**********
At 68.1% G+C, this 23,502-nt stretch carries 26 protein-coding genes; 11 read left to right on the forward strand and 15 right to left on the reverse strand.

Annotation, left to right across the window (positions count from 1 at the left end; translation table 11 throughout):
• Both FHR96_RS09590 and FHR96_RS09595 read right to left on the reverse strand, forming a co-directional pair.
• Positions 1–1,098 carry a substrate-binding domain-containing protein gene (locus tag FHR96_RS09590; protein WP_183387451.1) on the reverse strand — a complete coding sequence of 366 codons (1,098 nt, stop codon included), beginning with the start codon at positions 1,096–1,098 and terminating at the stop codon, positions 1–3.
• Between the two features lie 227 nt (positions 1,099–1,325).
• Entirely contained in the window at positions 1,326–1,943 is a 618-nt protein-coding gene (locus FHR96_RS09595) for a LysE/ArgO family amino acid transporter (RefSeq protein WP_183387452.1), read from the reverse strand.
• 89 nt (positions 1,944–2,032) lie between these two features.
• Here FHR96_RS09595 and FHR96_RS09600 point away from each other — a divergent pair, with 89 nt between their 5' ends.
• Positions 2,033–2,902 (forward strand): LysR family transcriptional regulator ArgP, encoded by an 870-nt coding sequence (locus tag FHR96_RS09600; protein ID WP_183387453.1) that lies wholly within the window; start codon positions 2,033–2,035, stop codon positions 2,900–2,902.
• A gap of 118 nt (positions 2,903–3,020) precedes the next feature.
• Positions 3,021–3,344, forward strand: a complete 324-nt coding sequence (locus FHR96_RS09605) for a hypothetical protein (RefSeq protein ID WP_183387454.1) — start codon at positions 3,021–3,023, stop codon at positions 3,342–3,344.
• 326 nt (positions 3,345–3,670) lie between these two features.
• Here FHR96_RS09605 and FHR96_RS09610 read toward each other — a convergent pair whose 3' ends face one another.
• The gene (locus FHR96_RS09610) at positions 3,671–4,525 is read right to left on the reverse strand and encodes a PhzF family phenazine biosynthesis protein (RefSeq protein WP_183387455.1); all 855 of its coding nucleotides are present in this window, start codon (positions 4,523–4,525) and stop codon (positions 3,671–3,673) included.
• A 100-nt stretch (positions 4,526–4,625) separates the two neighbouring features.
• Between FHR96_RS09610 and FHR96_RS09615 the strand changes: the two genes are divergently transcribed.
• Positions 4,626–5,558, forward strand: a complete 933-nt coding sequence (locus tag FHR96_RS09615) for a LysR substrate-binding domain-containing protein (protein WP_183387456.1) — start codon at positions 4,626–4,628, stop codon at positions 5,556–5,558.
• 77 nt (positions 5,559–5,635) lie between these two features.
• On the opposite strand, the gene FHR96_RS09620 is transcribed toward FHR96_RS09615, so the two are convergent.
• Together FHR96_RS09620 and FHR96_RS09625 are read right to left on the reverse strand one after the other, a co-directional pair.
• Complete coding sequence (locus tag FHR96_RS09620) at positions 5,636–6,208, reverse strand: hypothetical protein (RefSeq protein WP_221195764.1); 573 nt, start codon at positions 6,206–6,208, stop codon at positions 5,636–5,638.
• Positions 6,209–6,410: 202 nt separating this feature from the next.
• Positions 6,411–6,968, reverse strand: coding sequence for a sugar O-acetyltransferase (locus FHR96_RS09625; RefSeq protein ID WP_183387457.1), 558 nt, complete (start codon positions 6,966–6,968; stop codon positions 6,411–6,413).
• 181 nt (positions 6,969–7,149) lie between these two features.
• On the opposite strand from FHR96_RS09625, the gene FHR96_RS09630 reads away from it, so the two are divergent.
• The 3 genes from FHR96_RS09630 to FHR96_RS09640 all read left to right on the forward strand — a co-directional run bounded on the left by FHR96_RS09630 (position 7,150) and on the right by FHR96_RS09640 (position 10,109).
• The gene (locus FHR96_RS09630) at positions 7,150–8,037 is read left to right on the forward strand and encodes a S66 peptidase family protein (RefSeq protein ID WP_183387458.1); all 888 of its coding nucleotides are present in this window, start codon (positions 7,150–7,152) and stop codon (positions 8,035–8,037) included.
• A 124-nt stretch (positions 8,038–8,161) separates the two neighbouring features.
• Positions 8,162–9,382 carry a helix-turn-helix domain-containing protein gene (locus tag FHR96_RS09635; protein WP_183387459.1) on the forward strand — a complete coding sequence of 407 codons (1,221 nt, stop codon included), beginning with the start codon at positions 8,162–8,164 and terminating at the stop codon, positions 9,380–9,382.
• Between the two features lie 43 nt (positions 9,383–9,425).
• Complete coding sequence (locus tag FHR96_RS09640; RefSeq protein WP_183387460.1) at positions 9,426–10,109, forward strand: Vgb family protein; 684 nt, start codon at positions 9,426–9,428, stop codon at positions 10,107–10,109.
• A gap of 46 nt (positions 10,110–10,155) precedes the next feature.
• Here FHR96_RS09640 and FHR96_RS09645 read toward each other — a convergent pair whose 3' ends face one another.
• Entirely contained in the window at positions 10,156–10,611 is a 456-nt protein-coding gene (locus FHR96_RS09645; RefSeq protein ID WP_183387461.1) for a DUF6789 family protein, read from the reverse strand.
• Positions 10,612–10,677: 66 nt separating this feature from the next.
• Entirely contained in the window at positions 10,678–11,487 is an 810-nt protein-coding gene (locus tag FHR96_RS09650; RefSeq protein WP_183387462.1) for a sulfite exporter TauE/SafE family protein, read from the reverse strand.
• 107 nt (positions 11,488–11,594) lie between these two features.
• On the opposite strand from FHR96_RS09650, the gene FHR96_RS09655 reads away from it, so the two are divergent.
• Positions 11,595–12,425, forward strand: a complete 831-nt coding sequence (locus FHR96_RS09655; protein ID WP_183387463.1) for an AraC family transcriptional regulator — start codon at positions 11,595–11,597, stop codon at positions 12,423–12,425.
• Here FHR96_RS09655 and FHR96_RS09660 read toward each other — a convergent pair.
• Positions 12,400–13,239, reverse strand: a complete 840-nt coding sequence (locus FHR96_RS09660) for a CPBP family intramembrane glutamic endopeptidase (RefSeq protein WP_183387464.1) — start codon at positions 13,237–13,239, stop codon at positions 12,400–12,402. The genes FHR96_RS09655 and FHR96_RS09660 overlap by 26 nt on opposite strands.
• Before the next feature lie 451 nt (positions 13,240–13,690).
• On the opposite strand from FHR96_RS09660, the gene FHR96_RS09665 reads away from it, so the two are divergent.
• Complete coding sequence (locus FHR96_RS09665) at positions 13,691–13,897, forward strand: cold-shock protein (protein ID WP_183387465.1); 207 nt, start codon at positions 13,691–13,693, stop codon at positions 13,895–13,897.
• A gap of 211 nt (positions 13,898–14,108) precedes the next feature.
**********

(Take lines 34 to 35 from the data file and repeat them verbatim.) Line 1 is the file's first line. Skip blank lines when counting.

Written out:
• Entirely contained in the window at positions 10,156–10,611 is a 456-nt protein-coding gene (locus FHR96_RS09645; RefSeq protein ID WP_183387461.1) for a DUF6789 family protein, read from the reverse strand.
• Positions 10,612–10,677: 66 nt separating this feature from the next.